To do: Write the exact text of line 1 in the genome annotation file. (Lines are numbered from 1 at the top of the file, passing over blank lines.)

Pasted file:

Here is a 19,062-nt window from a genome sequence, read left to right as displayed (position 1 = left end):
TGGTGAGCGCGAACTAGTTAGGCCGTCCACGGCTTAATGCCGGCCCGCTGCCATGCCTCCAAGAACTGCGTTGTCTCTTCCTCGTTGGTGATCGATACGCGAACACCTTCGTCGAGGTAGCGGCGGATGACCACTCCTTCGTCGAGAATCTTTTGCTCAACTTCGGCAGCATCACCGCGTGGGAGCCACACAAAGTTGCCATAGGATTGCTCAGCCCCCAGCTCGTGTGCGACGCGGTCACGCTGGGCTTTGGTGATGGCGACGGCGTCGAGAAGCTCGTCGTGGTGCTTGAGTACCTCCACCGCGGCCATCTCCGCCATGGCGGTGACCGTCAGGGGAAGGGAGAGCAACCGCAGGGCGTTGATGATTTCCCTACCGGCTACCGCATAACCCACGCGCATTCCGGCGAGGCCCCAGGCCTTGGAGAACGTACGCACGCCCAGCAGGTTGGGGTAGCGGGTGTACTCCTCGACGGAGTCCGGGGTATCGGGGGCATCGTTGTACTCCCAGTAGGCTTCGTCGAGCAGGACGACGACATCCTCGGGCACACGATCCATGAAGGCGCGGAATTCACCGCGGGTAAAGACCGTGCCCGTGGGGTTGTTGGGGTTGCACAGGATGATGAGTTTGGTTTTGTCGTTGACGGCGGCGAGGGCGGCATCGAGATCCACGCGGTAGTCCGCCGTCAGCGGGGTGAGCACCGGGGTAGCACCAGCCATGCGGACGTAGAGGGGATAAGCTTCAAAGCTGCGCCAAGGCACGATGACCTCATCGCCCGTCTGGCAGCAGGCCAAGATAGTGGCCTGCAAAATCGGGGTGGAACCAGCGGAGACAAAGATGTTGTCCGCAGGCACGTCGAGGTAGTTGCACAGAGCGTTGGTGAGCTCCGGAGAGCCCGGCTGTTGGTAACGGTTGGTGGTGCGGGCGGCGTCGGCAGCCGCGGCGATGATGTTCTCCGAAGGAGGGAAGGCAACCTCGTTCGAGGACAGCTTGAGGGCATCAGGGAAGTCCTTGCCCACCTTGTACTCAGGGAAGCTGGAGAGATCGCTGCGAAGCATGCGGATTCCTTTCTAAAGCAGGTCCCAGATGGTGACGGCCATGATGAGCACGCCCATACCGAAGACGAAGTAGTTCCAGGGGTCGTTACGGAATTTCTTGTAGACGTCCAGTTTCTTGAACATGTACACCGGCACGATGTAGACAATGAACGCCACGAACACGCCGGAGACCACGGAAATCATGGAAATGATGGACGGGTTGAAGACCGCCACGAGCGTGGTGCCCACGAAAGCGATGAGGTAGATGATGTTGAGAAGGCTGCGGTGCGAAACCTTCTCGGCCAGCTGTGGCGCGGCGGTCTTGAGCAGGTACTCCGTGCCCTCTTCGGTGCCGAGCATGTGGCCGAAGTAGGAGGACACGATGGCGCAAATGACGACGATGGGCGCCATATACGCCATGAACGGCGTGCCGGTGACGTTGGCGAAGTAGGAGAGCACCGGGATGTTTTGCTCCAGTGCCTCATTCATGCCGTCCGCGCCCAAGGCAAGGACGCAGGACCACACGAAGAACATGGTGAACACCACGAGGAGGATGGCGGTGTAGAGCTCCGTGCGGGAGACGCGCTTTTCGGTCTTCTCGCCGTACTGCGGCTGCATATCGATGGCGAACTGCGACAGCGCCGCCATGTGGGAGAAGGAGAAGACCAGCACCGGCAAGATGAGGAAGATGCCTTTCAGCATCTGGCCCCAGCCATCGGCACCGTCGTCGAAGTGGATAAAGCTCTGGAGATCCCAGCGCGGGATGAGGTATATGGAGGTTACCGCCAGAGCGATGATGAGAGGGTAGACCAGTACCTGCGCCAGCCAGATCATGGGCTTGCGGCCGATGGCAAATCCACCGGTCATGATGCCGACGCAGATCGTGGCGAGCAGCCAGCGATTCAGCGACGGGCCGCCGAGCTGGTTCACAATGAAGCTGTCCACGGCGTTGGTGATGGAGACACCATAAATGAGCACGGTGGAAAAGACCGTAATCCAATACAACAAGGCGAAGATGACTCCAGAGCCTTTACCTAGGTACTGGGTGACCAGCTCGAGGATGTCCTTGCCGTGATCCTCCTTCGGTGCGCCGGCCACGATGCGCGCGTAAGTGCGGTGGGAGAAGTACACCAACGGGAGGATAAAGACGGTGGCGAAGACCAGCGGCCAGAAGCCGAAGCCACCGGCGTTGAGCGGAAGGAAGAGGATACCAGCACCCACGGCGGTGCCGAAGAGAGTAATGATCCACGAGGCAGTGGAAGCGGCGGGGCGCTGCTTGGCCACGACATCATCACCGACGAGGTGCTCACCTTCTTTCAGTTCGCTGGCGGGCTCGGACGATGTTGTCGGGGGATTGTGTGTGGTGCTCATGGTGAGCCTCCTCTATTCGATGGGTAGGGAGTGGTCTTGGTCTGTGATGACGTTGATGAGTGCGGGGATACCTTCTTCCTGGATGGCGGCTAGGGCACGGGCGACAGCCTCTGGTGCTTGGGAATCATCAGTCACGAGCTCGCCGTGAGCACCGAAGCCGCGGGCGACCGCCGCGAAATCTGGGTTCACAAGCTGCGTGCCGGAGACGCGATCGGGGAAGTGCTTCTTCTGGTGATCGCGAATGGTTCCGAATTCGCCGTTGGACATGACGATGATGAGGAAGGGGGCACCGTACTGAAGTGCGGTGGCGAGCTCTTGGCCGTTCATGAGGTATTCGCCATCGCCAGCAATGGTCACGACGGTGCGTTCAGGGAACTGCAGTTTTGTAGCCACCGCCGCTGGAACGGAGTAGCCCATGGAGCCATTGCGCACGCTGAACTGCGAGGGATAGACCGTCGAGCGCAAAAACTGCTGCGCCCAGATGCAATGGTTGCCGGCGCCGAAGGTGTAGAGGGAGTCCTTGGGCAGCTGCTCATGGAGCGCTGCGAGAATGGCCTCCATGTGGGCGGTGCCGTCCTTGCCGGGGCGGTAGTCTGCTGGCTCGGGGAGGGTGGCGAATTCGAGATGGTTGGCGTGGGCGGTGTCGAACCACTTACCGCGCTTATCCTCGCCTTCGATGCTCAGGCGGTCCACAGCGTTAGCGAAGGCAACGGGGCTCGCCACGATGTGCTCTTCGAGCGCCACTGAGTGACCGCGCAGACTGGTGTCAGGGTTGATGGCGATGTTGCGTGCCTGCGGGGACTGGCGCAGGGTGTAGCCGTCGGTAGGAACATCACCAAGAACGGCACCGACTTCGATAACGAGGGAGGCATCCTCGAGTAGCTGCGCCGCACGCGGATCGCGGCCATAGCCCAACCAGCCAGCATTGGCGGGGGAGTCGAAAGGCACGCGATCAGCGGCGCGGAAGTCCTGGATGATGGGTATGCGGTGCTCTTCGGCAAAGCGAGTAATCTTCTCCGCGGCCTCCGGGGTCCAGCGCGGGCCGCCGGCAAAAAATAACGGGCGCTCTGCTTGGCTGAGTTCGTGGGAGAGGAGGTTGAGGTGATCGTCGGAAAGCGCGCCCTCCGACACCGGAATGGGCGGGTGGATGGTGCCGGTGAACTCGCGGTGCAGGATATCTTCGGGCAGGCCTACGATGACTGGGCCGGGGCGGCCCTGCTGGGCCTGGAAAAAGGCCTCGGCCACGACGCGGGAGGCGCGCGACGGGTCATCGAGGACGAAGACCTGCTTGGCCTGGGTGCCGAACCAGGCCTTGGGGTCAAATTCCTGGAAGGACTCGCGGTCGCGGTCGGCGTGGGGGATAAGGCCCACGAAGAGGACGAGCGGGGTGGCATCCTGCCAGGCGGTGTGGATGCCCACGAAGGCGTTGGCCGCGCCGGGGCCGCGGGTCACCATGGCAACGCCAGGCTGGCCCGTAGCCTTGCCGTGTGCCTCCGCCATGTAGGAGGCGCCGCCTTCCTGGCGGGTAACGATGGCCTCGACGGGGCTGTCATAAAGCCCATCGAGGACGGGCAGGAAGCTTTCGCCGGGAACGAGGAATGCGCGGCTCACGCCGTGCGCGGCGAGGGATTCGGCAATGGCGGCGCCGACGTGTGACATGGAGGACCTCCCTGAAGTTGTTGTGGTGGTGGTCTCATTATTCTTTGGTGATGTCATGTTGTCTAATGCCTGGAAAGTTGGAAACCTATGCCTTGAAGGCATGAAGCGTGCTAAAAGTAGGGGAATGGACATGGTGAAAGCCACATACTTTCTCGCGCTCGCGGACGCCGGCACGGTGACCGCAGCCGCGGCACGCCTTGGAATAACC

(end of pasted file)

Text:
Here is a 19,062-nt window from a genome sequence, read left to right as displayed (position 1 = left end):